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Cheyenne Personal Injury Law Blog

What to do with evidence of nursing home negligence

Perhaps you are like many other adult children in Wyoming who visit their aging parents in nursing homes as often as possible. Whether that, in your case, is once a month or several times a week, you no doubt worry about your loved one when you are away. While most caretakers provide high quality care according to state and federal laws and accepted safety standards, nursing home negligence still causes thousands of people illness and injury in this state and throughout the country every year.

Maybe you first suspected that your mother or father was being mistreated when you arrived for a visit and found him or her alone in a hallway, even though you know his or her medical records clearly state that supervision is needed at all times. When you talk to your loved one on the phone, does he or she sound especially agitated or worried? Did you inquire about a bump or bruise you noticed on your loved one and were not satisfied with the explanation you were given?

Nursing home negligence: Understanding patient rights

There are a multitude of individuals in Wyoming and elsewhere who reside in a care facility, some of whom might require frequent monitoring and assistance. When a nursing home resident does not receive the necessary standard of care, his or her health may be placed at significant risk in the process. Individuals or families with loved ones who reside in a care facility may find it helpful to understand the rights afforded to patients and the next steps to take should nursing home negligence leave a person with serious injuries, or worse.

There are a variety of laws in place to protect the well-being of nursing home residents. For instance, federal law prohibits care facilities and staff members from subjecting patients to discrimination. Such facilities are also required to treat all patients with respect and to protect them against any form of abuse, emotional and physical alike.

Nursing home negligence: When state inspections reveal problems

If Wyoming state inspectors assess the state of a particular nursing home, administrators should have nothing to worry about if the facility is doing its job and is adhering to all state laws and accepted safety standards. Sadly, nursing home negligence is problematic in this state and others. When substandard care is being provided, state inspections might not go so well.

A recent string of inspections in another state revealed several problem issues in a particular facility. The nursing home was cited for having dirty floors and failing to maintain a sanitary, comfortable environment for residents. Inspectors also found that several urinals at the facility were not cleaned in a timely manner.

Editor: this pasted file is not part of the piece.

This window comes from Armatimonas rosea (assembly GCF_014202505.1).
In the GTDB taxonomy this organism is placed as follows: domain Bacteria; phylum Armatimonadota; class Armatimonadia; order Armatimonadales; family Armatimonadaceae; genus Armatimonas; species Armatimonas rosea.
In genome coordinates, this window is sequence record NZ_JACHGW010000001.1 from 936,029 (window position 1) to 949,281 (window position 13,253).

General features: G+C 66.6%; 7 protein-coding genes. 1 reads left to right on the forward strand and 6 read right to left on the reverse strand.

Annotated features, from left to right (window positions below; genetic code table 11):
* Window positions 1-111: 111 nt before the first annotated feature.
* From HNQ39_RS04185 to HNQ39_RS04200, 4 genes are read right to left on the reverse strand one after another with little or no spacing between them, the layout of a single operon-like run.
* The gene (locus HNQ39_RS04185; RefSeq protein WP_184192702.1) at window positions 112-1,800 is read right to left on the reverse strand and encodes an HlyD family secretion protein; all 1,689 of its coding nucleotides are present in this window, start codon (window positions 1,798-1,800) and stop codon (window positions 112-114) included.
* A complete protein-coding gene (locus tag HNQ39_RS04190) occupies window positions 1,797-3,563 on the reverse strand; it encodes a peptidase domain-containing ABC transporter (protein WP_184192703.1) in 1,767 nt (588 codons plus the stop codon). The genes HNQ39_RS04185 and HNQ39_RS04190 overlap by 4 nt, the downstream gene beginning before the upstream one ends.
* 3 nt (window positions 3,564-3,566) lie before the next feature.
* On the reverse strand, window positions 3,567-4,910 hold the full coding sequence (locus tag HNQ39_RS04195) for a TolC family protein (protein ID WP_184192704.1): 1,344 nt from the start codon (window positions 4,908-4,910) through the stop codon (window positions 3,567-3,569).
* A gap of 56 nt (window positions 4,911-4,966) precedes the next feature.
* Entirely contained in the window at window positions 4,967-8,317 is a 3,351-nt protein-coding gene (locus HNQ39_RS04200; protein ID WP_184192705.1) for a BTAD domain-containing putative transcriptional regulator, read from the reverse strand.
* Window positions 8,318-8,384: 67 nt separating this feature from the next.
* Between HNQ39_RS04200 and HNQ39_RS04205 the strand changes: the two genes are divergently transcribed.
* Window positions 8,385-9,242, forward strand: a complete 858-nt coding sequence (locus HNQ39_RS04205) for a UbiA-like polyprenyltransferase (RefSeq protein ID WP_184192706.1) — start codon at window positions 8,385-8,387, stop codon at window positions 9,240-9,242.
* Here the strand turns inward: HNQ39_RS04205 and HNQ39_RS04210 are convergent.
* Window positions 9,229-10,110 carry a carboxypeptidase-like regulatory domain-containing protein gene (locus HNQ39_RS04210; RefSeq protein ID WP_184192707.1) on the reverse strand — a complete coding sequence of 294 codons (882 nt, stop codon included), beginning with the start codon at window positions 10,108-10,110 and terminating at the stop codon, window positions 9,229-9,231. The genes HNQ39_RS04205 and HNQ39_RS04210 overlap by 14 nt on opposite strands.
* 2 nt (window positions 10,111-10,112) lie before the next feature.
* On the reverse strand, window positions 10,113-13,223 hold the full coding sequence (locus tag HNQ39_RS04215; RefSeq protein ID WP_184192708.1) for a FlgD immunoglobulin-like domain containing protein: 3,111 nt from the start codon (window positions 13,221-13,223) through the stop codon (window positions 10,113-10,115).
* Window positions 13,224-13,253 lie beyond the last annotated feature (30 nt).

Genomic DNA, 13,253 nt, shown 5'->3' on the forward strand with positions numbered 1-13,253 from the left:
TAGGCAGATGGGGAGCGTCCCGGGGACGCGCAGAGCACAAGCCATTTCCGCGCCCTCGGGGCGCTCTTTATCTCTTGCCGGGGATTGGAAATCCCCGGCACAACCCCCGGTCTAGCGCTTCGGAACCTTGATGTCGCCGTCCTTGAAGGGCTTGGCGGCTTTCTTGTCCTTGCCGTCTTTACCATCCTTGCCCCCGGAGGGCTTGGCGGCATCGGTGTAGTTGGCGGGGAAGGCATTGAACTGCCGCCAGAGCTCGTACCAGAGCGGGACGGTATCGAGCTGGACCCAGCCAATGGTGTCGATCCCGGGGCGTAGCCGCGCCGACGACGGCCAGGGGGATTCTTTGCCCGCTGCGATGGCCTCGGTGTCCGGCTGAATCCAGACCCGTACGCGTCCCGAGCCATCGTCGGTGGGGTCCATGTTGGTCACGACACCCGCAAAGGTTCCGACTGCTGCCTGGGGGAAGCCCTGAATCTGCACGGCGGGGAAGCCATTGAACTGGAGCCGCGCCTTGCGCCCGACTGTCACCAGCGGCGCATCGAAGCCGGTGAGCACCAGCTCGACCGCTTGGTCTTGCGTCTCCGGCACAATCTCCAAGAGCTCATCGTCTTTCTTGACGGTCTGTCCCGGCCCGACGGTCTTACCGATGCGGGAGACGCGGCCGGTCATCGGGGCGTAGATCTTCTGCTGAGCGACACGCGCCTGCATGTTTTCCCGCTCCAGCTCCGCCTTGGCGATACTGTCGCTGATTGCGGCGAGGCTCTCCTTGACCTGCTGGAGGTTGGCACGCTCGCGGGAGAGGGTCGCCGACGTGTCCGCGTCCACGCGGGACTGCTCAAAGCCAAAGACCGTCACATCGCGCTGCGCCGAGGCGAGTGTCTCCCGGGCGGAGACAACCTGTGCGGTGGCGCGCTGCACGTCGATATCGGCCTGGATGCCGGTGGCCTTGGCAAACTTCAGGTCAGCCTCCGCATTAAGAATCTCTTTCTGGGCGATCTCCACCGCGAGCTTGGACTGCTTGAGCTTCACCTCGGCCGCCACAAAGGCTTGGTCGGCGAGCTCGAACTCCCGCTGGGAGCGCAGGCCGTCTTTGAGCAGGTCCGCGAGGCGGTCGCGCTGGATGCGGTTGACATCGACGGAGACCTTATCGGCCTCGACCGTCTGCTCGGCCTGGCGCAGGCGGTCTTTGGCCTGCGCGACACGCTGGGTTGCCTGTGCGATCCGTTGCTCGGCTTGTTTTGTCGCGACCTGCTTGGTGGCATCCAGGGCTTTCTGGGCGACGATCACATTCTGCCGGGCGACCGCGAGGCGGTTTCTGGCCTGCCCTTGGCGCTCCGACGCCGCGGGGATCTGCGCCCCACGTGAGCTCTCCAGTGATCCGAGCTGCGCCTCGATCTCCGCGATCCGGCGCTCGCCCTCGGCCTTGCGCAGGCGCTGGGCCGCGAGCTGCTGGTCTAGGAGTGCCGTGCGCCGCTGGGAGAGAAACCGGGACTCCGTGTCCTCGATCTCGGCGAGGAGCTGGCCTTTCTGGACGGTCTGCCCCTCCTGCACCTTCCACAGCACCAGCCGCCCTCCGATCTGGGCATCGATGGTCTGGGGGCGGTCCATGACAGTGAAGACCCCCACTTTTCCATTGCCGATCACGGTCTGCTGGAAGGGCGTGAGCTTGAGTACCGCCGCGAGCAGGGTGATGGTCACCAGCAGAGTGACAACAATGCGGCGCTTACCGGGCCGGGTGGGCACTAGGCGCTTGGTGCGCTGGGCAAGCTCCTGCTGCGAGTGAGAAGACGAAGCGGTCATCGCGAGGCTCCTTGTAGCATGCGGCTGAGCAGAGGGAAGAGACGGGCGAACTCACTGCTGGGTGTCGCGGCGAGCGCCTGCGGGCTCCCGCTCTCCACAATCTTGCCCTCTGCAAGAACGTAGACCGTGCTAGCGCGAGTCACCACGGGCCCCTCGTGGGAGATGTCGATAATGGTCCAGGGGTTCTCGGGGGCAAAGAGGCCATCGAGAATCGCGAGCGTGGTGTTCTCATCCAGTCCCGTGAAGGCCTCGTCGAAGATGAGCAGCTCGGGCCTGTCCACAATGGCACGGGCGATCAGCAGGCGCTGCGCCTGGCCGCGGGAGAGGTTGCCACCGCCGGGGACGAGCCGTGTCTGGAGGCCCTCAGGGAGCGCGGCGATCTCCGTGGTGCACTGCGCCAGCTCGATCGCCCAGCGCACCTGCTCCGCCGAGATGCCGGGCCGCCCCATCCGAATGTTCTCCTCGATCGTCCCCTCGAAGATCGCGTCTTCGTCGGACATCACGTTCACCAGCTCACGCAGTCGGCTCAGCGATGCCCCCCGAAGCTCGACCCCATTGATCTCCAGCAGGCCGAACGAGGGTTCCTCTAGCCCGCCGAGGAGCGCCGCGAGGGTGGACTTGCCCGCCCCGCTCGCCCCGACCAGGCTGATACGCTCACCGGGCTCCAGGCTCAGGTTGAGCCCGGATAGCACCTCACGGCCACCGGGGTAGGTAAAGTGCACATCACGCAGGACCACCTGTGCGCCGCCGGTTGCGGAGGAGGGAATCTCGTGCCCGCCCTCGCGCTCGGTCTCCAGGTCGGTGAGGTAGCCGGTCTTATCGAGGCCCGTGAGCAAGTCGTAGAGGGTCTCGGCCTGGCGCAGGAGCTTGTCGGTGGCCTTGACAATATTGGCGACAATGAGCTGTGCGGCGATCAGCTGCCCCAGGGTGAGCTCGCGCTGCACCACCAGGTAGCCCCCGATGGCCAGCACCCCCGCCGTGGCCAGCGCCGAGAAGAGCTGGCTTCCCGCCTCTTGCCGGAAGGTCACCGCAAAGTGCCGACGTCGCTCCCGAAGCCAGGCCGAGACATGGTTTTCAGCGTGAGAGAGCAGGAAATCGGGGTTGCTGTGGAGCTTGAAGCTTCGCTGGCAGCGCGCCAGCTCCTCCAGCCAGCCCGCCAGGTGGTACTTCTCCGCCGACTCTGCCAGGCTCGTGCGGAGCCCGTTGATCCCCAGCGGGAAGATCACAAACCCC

How many Wyoming facilities affected by nursing home negligence?

There are many nursing homes in Wyoming. Residents in some facilities are elderly people who can no longer live independently due to mental or physical decline. Others may be living in nursing homes on a temporary basis, perhaps recovering from surgery and in need of short-term, rehabilitative care. While most care providers adhere to protocol and act in accordance with the highest level of accepted safety standards, there are also some workers who place residents at risk for nursing home negligence injuries.

There is no excuse for substandard care in an assisted living facility. It does not matter if a particular center is short-staffed or if workers feel overworked. It also does not matter that some residents may be difficult to care for because of special needs such as dementia or simply because they are ornery. None of these issues makes it okay to mistreat those who have entrusted their care to licensed professional care providers.

Nursing home negligence: Investigation prompted by woman's death

Wyoming residents with family members who live in nursing homes may want to follow a case pending in another state. Patient safety is a top priority and loved ones often worry whether their elderly family members are receiving quality care in facilities in this state and across the country. One family is concerned that nursing home negligence may have caused their elderly loved one's death.

The 90-year-old woman, who had Alzheimer's disease, was found dead on a bench outside the nursing home where she lived. Such news would be troubling enough for a family; yet, the woman's loved ones became further disturbed as they learned the details of the events that led to the startling discovery. The special needs patient had reportedly been involved in an argument with a nursing home employee not long before she died.